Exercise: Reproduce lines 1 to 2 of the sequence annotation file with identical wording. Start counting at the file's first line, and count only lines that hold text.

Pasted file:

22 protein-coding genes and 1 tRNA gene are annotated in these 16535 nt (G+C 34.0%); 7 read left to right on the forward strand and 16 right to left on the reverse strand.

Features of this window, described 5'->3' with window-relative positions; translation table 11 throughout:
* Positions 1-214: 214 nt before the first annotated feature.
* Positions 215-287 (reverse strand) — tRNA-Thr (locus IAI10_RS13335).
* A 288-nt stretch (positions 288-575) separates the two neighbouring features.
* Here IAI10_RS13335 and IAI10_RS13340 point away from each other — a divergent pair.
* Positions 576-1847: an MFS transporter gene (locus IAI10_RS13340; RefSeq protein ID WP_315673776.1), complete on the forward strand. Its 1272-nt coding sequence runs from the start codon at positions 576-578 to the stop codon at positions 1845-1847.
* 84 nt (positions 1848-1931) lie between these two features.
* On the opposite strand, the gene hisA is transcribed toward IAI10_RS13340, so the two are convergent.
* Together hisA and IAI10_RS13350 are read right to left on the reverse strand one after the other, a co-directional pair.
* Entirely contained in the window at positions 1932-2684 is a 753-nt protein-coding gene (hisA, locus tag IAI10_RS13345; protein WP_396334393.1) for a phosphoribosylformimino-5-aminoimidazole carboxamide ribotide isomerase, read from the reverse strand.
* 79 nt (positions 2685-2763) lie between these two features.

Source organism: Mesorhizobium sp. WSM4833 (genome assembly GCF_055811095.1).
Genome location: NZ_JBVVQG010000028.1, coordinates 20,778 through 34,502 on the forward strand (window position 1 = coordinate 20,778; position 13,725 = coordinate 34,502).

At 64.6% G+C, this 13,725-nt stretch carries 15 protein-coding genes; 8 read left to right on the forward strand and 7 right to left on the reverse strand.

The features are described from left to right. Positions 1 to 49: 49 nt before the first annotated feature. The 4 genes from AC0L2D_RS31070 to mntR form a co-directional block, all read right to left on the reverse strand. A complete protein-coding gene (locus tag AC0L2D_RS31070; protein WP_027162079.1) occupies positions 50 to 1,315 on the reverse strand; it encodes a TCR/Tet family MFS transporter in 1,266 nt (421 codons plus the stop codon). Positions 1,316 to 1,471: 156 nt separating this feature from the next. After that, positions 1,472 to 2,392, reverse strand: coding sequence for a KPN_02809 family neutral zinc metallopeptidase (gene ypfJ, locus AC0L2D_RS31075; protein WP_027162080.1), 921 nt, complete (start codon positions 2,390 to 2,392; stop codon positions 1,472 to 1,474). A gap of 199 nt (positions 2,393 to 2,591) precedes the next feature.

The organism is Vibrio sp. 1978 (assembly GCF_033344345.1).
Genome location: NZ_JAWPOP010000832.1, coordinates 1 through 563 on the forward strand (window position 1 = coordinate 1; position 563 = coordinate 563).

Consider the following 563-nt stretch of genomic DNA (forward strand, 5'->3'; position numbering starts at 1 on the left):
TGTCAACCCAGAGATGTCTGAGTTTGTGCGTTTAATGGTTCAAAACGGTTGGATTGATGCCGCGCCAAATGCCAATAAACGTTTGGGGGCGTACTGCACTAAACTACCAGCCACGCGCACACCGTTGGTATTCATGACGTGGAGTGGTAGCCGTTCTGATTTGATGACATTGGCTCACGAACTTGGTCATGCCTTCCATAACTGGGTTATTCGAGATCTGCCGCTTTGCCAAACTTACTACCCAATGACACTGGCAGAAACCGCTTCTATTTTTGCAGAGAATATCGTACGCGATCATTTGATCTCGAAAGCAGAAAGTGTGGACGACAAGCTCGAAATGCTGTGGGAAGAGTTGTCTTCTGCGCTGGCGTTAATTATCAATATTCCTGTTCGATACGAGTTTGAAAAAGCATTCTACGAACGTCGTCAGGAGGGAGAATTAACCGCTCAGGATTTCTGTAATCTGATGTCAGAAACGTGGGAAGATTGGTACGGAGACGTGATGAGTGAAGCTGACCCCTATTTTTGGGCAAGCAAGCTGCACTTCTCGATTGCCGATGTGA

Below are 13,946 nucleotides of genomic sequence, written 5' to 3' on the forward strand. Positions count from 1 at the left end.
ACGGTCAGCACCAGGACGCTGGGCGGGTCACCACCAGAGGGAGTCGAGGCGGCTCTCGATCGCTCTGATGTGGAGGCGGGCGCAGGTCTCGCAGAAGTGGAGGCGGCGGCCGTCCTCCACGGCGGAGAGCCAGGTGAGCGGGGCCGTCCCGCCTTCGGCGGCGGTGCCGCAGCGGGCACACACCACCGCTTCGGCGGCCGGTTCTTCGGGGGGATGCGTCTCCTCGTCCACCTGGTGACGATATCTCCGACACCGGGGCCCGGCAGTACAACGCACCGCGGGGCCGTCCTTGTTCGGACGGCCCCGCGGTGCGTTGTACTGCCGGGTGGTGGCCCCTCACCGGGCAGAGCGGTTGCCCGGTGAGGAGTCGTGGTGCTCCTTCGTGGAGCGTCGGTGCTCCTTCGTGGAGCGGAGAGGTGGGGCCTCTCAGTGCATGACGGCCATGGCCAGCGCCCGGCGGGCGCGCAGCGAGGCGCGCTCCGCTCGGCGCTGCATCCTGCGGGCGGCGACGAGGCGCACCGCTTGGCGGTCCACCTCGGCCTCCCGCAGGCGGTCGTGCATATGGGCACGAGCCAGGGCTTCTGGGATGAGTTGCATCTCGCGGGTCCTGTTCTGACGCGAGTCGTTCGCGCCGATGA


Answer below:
22 protein-coding genes and 1 tRNA gene are annotated in these 16535 nt (G+C 34.0%); 7 read left to right on the forward strand and 16 right to left on the reverse strand.

Features of this window, described 5'->3' with window-relative positions; translation table 11 throughout: